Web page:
By Alan Sculley
IN 1994, the members of Altan faced one of the most difficult moments a band can encounter. Flute player Frankie Kennedy, who had founded the Irish group in 1983 with his wife, singer/violinist Mairead Ni Mhaonaigh, succumbed to bone cancer. The loss of Kennedy, obviously, took a huge emotional toll on the group, and it also deprived Altan of the band member who, along with Ni Mhaonaigh, had been the creative catalyst for the group's music.
But despite losing someone who had been such a formidable presence, Ni Mhaonaigh says the group never considered splitting up. In fact, she says the loss of her husband may have actually strengthened the band and helped Altan--who already were established as the world's leading practitioners of the traditional Donegal style of Irish music--to further solidify their place in the music world.
"I remember when he died we just said we'll continue. We didn't mention a new flute player, not one person," Ni Mhaonaigh says. "And we just felt we would have to get on with the void of no flute, which was a hard thing to do, but we realized afterwards that nobody could really replace him. And we all kind of . . . this is the strangest thing, I think--the band [members] are playing as good of music or better music than we did prior to his [passing] because everyone kind of tried harder.
"Everyone seems to just fly."
Part of the inspiration for carrying Altan forward came from Kennedy himself. After he was diagnosed with cancer in 1992, he made it clear he didn't want Altan to die with him. "We had to reach deeper inside to gain the strength, yeah," Ni Mhaonaigh says. "And I feel his spirit is with us as well, which was very strong."
Kennedy undoubtedly would be pleased with what Altan have accomplished over the past half-dozen years. But even before his death, the group had amassed achievements exceeded perhaps only by one other traditional Irish group--the Chieftains.
Altan were formed in 1983 as a duo by Kennedy and Ni Mhaonaigh with the sole purpose of playing the traditional music of the Donegal region of Ireland. Both Kennedy and Ni Mhaonaigh were teaching school in Dublin at the time, and there were no grand ambitions for a musical career. "There wasn't this huge game plan at the beginning," Ni Mhaonaigh says. "It was just to play music with all our hearts, and hopefully people would understand what we were about."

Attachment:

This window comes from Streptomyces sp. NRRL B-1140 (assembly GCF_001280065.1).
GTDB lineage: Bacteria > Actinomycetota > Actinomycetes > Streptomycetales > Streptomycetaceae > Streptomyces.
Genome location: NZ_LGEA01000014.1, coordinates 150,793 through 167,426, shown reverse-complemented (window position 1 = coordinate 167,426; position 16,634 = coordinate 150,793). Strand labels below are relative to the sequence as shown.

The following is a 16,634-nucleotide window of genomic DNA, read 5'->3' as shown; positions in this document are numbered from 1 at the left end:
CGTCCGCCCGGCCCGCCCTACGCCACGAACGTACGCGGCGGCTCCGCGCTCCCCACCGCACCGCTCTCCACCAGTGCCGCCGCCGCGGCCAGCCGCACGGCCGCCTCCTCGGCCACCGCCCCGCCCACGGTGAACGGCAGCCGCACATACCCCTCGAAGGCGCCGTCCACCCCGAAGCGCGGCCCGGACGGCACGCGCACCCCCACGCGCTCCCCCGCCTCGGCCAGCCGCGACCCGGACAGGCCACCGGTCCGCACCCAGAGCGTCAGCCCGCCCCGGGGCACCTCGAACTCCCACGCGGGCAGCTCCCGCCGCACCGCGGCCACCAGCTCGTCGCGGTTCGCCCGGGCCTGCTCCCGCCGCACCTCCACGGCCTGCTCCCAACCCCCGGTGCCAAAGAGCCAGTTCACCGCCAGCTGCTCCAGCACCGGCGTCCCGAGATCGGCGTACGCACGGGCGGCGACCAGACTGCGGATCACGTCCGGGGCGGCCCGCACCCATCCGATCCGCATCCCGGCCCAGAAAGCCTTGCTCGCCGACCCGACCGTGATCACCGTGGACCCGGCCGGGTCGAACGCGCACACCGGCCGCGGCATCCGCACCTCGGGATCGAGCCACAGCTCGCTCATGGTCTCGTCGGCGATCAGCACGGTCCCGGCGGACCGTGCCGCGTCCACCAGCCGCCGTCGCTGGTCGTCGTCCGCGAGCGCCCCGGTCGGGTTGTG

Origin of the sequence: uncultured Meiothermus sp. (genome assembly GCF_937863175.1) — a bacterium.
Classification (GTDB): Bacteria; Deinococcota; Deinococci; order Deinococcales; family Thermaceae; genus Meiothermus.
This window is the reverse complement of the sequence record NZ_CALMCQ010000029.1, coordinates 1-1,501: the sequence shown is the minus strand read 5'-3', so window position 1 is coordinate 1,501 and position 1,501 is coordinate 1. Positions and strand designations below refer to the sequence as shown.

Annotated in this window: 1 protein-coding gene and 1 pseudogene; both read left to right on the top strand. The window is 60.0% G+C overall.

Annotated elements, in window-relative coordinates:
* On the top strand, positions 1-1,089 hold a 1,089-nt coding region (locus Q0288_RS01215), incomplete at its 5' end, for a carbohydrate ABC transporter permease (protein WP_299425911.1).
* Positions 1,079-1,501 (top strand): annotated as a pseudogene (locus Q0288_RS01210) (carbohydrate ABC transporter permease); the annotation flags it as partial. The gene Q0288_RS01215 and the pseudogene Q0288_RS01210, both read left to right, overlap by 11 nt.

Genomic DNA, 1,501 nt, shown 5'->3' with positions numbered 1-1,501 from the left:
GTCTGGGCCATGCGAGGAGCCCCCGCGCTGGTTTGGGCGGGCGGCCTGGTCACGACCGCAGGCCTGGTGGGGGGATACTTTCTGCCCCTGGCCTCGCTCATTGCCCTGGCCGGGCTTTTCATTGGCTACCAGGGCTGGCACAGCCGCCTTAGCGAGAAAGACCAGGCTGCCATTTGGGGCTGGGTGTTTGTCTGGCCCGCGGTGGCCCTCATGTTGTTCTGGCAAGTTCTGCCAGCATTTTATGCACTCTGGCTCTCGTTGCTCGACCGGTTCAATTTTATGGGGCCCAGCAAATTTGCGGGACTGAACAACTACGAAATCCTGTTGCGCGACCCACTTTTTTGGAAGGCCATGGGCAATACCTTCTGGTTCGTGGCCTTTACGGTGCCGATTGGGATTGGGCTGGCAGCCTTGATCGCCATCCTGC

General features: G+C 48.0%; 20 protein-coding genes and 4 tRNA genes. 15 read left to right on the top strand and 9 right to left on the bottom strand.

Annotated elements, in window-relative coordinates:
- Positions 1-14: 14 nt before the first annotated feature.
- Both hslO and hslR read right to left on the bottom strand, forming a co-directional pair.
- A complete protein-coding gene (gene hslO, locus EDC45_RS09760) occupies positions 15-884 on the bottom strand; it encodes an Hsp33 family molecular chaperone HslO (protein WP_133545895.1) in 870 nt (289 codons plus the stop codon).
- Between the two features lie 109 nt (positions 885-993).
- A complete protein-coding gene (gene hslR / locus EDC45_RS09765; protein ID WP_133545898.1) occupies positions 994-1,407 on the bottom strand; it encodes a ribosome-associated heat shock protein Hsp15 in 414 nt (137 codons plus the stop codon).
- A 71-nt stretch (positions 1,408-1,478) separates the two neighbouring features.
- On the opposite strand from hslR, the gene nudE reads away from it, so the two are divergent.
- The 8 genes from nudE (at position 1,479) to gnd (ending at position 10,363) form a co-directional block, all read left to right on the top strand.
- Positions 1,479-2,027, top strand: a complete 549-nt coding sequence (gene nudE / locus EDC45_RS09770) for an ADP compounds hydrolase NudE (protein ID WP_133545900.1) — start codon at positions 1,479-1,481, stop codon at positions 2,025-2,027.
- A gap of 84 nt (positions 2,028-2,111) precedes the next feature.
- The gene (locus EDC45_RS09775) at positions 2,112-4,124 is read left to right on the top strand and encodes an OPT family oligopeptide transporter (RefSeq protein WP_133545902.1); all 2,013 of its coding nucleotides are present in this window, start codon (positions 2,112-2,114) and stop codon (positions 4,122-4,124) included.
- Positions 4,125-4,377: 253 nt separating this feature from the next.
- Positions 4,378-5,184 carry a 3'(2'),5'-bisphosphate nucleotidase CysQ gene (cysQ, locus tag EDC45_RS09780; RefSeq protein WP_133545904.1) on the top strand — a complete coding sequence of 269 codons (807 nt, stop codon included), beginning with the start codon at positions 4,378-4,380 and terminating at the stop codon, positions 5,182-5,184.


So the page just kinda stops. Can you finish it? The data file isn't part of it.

THERE WERE GOOD REASONS for modest expectations. Located in the northernmost region of Ireland, Donegal had always been isolated from the rest of the country. The distinctive music that developed there--the Donegal style is defined by the quick, single-stroke bowing and staccato triplets of violins and a strong Scottish influence that occurred with the intermingling of musicians from Donegal and its neighbor to the northeast, Scotland--had never spread much into other parts of Ireland. So obviously bringing Donegal music to the world seemed pretty far-fetched when the music hadn't even spread to other Irish counties.
Yet Kennedy and Ni Mhaonaigh made an impact almost immediately. They debuted as a duo in 1983 on the Irish label Gael-Linn Records with Songs from the North, an album of traditional dance tunes and songs sung in Gaelic by Ni Mhaonaigh. Live shows followed--including some short trips to the United States--and this compelled Kennedy and Ni Mhaonaigh to quit teaching and pursue music full time.
By 1987, they had landed a deal with Green Linnet Records, a label with worldwide distribution, and had brought in guitarist Mark Kelly and bouzouki player Ciaran Curran to play on a second album, which was titled Altan.
Soon afterward, Altan became a full-fledged band, with Curran, guitarist Daithi Sproule, and violinist Ciaran Tourish eventually joining as core members. Four more critically acclaimed albums were released between 1989 and 1993 on Green Linnet before Kennedy fell victim to cancer.
Despite this devastating blow, Altan's career moved forward, as the group, with Dermot Byrne joining on accordion, landed a major label record deal with Virgin. Two CDs for that label, Blackwater (1996) and Runaway Sunday (1997), considerably expanded the group's worldwide following and set the stage for the release this spring of a new studio CD, Another Sky, which will be released soon on Narada Records.
TODAY, Altan have become firmly established as the premier practitioners of the Donegal style, and in addition to garnering a worldwide following, they've also seen a rewarding change in their Irish homeland. "The Donegal style was very much ignored in Ireland for years or not known about," Ni Mhaonaigh says. "And now--well for a few years now--it's been the 'in' thing to do. It's a nice way to be, because this music that was played only in little pockets all over Donegal and very isolated areas is now being played all over Dublin and Cork and Galway. It's a nice change."
With the highly appealing Another Sky, Ni Mhaonaigh explains she and the other members of Altan are making a conscious attempt to reach more music fans who may never have heard the Donegal style of Irish music. Like the band's other CDs, Another Sky includes its share of fast-paced jigs and reels, but it also focuses on ballads that could appeal to people who don't consider themselves Irish music fans.
"Our aspiration is to play good music, and we just love what we play and it's what we know best," she said. "We're not on any huge crusade. We do love the Gaelic language. We do love the music, and if people like it, then we're totally pleased."
Altan perform Friday, Feb. 11, at 8 p.m., at the Luther Burbank Center, 50 Mark West Springs Road, Santa Rosa. $20-$24.50. 546-3600.
From the February 3-9, 2000 issue of the Sonoma County Independent.
© Metro Publishing Inc.